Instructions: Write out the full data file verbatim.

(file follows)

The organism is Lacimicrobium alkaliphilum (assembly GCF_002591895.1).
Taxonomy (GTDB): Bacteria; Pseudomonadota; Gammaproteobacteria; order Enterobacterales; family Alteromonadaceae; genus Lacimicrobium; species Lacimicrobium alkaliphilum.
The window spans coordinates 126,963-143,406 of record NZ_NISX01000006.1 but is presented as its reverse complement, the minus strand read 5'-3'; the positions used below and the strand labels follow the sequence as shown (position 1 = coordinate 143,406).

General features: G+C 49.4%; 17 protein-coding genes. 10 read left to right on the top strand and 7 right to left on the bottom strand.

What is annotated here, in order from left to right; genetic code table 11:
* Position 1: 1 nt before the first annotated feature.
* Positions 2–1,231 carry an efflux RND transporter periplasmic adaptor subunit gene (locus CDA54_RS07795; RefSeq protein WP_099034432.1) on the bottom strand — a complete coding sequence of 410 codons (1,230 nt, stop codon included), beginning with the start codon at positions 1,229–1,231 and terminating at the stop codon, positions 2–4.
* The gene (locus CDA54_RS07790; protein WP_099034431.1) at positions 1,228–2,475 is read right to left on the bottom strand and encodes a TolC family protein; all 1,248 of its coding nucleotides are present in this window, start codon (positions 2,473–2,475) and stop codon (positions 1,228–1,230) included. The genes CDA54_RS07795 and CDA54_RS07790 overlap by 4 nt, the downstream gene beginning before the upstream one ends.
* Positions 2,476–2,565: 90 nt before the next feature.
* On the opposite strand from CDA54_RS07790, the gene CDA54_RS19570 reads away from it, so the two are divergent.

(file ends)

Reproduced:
The organism is Lacimicrobium alkaliphilum (assembly GCF_002591895.1).
Taxonomy (GTDB): Bacteria; Pseudomonadota; Gammaproteobacteria; order Enterobacterales; family Alteromonadaceae; genus Lacimicrobium; species Lacimicrobium alkaliphilum.
The window spans coordinates 126,963-143,406 of record NZ_NISX01000006.1 but is presented as its reverse complement, the minus strand read 5'-3'; the positions used below and the strand labels follow the sequence as shown (position 1 = coordinate 143,406).

General features: G+C 49.4%; 17 protein-coding genes. 10 read left to right on the top strand and 7 right to left on the bottom strand.

What is annotated here, in order from left to right; genetic code table 11:
* Position 1: 1 nt before the first annotated feature.
* Positions 2–1,231 carry an efflux RND transporter periplasmic adaptor subunit gene (locus CDA54_RS07795; RefSeq protein WP_099034432.1) on the bottom strand — a complete coding sequence of 410 codons (1,230 nt, stop codon included), beginning with the start codon at positions 1,229–1,231 and terminating at the stop codon, positions 2–4.
* The gene (locus CDA54_RS07790; protein WP_099034431.1) at positions 1,228–2,475 is read right to left on the bottom strand and encodes a TolC family protein; all 1,248 of its coding nucleotides are present in this window, start codon (positions 2,473–2,475) and stop codon (positions 1,228–1,230) included. The genes CDA54_RS07795 and CDA54_RS07790 overlap by 4 nt, the downstream gene beginning before the upstream one ends.
* Positions 2,476–2,565: 90 nt before the next feature.
* On the opposite strand from CDA54_RS07790, the gene CDA54_RS19570 reads away from it, so the two are divergent.